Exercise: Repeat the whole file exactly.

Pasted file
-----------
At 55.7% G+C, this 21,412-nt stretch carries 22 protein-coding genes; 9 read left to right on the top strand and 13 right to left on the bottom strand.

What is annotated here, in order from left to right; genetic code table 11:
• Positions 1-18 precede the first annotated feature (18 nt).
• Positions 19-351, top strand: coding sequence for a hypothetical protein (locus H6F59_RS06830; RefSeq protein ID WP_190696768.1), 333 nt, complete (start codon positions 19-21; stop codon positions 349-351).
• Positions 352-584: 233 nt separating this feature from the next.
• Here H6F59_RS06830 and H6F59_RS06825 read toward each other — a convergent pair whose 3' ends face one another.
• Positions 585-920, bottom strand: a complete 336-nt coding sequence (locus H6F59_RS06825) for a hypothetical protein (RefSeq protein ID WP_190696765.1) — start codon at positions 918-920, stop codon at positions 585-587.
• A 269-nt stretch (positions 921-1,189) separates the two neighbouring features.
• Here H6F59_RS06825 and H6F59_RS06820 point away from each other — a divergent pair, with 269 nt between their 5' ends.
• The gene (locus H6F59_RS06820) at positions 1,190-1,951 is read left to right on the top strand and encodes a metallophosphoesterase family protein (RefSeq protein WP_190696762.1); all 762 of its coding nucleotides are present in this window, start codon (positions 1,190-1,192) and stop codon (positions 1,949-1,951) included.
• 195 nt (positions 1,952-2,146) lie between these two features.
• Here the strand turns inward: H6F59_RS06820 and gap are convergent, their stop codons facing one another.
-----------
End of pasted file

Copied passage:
At 55.7% G+C, this 21,412-nt stretch carries 22 protein-coding genes; 9 read left to right on the top strand and 13 right to left on the bottom strand.

What is annotated here, in order from left to right; genetic code table 11:
• Positions 1-18 precede the first annotated feature (18 nt).
• Positions 19-351, top strand: coding sequence for a hypothetical protein (locus H6F59_RS06830; RefSeq protein ID WP_190696768.1), 333 nt, complete (start codon positions 19-21; stop codon positions 349-351).
• Positions 352-584: 233 nt separating this feature from the next.
• Here H6F59_RS06830 and H6F59_RS06825 read toward each other — a convergent pair whose 3' ends face one another.
• Positions 585-920, bottom strand: a complete 336-nt coding sequence (locus H6F59_RS06825) for a hypothetical protein (RefSeq protein ID WP_190696765.1) — start codon at positions 918-920, stop codon at positions 585-587.
• A 269-nt stretch (positions 921-1,189) separates the two neighbouring features.
• Here H6F59_RS06825 and H6F59_RS06820 point away from each other — a divergent pair, with 269 nt between their 5' ends.
• The gene (locus H6F59_RS06820) at positions 1,190-1,951 is read left to right on the top strand and encodes a metallophosphoesterase family protein (RefSeq protein WP_190696762.1); all 762 of its coding nucleotides are present in this window, start codon (positions 1,190-1,192) and stop codon (positions 1,949-1,951) included.
• 195 nt (positions 1,952-2,146) lie between these two features.
• Here the strand turns inward: H6F59_RS06820 and gap are convergent, their stop codons facing one another.